Curry recipe discovered in 220-year-old cookbook marks birth of Britain's obsession with Indian food

The book contains other recipes popular during the Georgian period, including boiled calf’s head, turtle soup and Sally Lunn bread bun

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A recipe for chicken curry has been discovered in an English cookbook from more than 200 years ago in one of the earliest examples of the birth of the national obsession with Indian cuisine.

The hand-written recipe, which includes chicken, rice powder, curry powder and veal gravy, was one of 142 in a book created by the cook at Begbrook House near Bristol in 1793, The Daily Telegraph reported.

It was found by monks after a private collection of books was donated to Downside Abbey in Radstock, Somerset, by descendants of the family who lived at Begbrook, which was burned down by suffragettes in 1913.

The recipe book could now be published because of the level of public interest in it.

Dr Simon Johnson, keeper of the Abbey's archives and library, told the Telegraph: “You can tell it’s been very well used. It’s in a pretty good condition, but there are a few splatters of something or other all over it.”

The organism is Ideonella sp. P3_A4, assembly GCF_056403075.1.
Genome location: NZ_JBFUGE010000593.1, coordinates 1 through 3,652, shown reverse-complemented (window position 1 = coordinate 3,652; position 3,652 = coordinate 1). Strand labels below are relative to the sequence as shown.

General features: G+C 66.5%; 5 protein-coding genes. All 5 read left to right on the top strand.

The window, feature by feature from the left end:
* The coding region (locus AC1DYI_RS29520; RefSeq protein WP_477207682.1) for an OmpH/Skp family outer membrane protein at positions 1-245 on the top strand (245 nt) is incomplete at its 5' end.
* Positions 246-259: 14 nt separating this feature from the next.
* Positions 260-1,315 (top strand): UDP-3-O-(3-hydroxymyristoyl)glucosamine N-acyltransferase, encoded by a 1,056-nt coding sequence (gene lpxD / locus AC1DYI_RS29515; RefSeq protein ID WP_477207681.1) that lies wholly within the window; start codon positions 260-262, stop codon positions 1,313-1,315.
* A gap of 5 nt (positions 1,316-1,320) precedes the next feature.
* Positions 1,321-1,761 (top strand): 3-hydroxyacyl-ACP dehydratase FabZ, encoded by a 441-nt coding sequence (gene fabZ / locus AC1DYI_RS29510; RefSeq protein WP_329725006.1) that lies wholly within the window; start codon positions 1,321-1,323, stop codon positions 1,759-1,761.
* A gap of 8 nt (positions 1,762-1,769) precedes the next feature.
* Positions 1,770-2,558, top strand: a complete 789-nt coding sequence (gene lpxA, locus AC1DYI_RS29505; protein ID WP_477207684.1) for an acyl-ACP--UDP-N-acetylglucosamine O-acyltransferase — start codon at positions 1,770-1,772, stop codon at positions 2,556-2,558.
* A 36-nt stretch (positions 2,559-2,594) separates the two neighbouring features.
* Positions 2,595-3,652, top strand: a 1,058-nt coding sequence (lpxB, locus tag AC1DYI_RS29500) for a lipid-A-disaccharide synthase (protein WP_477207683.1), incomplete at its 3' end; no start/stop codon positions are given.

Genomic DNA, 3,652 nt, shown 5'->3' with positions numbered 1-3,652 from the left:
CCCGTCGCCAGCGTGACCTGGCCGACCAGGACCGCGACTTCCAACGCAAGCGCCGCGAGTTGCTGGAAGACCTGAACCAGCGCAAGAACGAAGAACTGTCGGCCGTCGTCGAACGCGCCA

The book contains other recipes popular at the time, including boiled calf’s head, turtle soup and Sally Lunn bread bun.

“It’s in the hand of the actual cook and there’s a variety of recipes such as plum loaf and how to cure a ham,” Dr Johnson said.

“It seems to be a working kitchen cookbook as opposed to being for special occasions.

“It’s evoked so much interest because it’s a Georgian, Regency cookbook. I think people are generally interesting in the more domestic parts of history. The social history is forgotten - the day-to-day running of a house.”

However the curry recipe is not the oldest on record, a title held by one written by a cook called Hannah Glasse in 1747.